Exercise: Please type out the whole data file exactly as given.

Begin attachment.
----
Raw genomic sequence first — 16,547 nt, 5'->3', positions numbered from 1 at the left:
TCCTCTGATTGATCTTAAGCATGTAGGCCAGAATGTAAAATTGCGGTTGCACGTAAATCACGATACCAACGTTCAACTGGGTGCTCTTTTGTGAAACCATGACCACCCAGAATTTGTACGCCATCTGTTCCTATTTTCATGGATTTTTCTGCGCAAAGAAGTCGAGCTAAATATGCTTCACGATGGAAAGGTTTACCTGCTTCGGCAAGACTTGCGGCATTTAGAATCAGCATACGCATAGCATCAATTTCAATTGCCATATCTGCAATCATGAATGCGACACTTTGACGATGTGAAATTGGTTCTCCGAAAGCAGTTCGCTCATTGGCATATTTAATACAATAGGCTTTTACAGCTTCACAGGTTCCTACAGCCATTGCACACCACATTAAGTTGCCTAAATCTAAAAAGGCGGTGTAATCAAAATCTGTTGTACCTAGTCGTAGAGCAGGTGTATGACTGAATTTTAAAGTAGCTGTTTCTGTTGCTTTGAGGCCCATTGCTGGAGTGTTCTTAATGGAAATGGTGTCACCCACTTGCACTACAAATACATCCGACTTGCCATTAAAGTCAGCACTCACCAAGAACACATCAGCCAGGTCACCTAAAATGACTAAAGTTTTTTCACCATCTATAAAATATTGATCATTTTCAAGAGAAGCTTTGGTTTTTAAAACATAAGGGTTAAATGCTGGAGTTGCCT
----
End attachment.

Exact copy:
Raw genomic sequence first — 16,547 nt, 5'->3', positions numbered from 1 at the left:
TCCTCTGATTGATCTTAAGCATGTAGGCCAGAATGTAAAATTGCGGTTGCACGTAAATCACGATACCAACGTTCAACTGGGTGCTCTTTTGTGAAACCATGACCACCCAGAATTTGTACGCCATCTGTTCCTATTTTCATGGATTTTTCTGCGCAAAGAAGTCGAGCTAAATATGCTTCACGATGGAAAGGTTTACCTGCTTCGGCAAGACTTGCGGCATTTAGAATCAGCATACGCATAGCATCAATTTCAATTGCCATATCTGCAATCATGAATGCGACACTTTGACGATGTGAAATTGGTTCTCCGAAAGCAGTTCGCTCATTGGCATATTTAATACAATAGGCTTTTACAGCTTCACAGGTTCCTACAGCCATTGCACACCACATTAAGTTGCCTAAATCTAAAAAGGCGGTGTAATCAAAATCTGTTGTACCTAGTCGTAGAGCAGGTGTATGACTGAATTTTAAAGTAGCTGTTTCTGTTGCTTTGAGGCCCATTGCTGGAGTGTTCTTAATGGAAATGGTGTCACCCACTTGCACTACAAATACATCCGACTTGCCATTAAAGTCAGCACTCACCAAGAACACATCAGCCAGGTCACCTAAAATGACTAAAGTTTTTTCACCATCTATAAAATATTGATCATTTTCAAGAGAAGCTTTGGTTTTTAAAACATAAGGGTTAAATGCTGGAGTTGCCT